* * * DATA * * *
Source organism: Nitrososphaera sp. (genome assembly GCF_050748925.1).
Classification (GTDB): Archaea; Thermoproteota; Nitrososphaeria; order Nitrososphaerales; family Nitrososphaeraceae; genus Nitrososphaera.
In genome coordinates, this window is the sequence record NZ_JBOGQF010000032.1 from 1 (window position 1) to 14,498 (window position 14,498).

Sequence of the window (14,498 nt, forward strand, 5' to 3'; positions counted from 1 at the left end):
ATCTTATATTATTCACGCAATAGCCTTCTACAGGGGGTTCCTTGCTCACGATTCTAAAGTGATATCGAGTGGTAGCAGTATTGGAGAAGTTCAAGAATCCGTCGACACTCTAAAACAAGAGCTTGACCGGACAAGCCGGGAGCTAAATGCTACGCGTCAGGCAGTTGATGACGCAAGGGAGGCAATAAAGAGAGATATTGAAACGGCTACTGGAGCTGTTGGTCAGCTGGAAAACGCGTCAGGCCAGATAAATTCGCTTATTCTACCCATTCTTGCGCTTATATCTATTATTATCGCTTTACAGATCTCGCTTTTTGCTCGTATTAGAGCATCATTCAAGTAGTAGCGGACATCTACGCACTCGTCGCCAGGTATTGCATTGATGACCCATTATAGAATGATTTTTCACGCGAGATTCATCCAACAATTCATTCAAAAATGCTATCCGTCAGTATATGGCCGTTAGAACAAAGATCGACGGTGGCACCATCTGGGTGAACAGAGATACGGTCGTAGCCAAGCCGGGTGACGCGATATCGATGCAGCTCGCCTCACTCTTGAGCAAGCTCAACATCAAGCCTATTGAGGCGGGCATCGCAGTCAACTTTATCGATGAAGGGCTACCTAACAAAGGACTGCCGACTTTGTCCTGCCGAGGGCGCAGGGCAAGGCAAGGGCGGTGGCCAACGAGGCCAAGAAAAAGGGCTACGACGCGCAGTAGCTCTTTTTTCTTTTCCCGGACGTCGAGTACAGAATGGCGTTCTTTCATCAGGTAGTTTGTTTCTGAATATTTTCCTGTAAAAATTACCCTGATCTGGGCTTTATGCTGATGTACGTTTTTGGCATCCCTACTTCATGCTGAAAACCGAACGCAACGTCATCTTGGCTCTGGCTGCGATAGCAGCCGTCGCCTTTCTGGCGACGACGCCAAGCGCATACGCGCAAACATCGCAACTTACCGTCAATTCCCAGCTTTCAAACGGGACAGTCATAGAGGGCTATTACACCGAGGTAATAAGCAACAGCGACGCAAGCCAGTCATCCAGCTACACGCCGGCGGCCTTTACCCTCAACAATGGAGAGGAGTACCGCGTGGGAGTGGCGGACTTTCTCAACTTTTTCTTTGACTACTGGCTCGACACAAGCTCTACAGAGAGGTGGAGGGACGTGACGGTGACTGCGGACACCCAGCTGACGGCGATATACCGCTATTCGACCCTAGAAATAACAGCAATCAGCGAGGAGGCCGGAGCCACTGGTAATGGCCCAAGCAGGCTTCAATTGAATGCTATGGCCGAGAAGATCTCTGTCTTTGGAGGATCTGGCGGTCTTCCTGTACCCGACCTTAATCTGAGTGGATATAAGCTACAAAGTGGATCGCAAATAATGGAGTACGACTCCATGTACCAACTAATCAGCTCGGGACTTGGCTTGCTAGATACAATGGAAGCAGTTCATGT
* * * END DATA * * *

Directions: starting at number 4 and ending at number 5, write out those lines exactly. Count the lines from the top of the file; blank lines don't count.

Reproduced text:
Sequence of the window (14,498 nt, forward strand, 5' to 3'; positions counted from 1 at the left end):
ATCTTATATTATTCACGCAATAGCCTTCTACAGGGGGTTCCTTGCTCACGATTCTAAAGTGATATCGAGTGGTAGCAGTATTGGAGAAGTTCAAGAATCCGTCGACACTCTAAAACAAGAGCTTGACCGGACAAGCCGGGAGCTAAATGCTACGCGTCAGGCAGTTGATGACGCAAGGGAGGCAATAAAGAGAGATATTGAAACGGCTACTGGAGCTGTTGGTCAGCTGGAAAACGCGTCAGGCCAGATAAATTCGCTTATTCTACCCATTCTTGCGCTTATATCTATTATTATCGCTTTACAGATCTCGCTTTTTGCTCGTATTAGAGCATCATTCAAGTAGTAGCGGACATCTACGCACTCGTCGCCAGGTATTGCATTGATGACCCATTATAGAATGATTTTTCACGCGAGATTCATCCAACAATTCATTCAAAAATGCTATCCGTCAGTATATGGCCGTTAGAACAAAGATCGACGGTGGCACCATCTGGGTGAACAGAGATACGGTCGTAGCCAAGCCGGGTGACGCGATATCGATGCAGCTCGCCTCACTCTTGAGCAAGCTCAACATCAAGCCTATTGAGGCGGGCATCGCAGTCAACTTTATCGATGAAGGGCTACCTAACAAAGGACTGCCGACTTTGTCCTGCCGAGGGCGCAGGGCAAGGCAAGGGCGGTGGCCAACGAGGCCAAGAAAAAGGGCTACGACGCGCAGTAGCTCTTTTTTCTTTTCCCGGACGTCGAGTACAGAATGGCGTTCTTTCATCAGGTAGTTTGTTTCTGAATATTTTCCTGTAAAAATTACCCTGATCTGGGCTTTATGCTGATGTACGTTTTTGGCATCCCTACTTCATGCTGAAAACCGAACGCAACGTCATCTTGGCTCTGGCTGCGATAGCAGCCGTCGCCTTTCTGGCGACGACGCCAAGCGCATACGCGCAAACATCGCAACTTACCGTCAATTCCCAGCTTTCAAACGGGACAGTCATAGAGGGCTATTACACCGAGGTAATAAGCAACAGCGACGCAAGCCAGTCATCCAGCTACACGCCGGCGGCCTTTACCCTCAACAATGGAGAGGAGTACCGCGTGGGAGTGGCGGACTTTCTCAACTTTTTCTTTGACTACTGGCTCGACACAAGCTCTACAGAGAGGTGGAGGGACGTGACGGTGACTGCGGACACCCAGCTGACGGCGATATACCGCTATTCGACCCTAGAAATAACAGCAATCAGCGAGGAGGCCGGAGCCACTGGTAATGGCCCAAGCAGGCTTCAATTGAATGCTATGGCCGAGAAGATCTCTGTCTTTGGAGGATCTGGCGGTCTTCCTGTACCCGACCTTAATCTGAGTGGATATAAGCTACAAAGTGGATCGCAAATAATGGAGTACGACTCCATGTACCAACTAATCAGCTCGGGACTTGGCTTGCTAGATACAATGGAAGCAGTTCATGT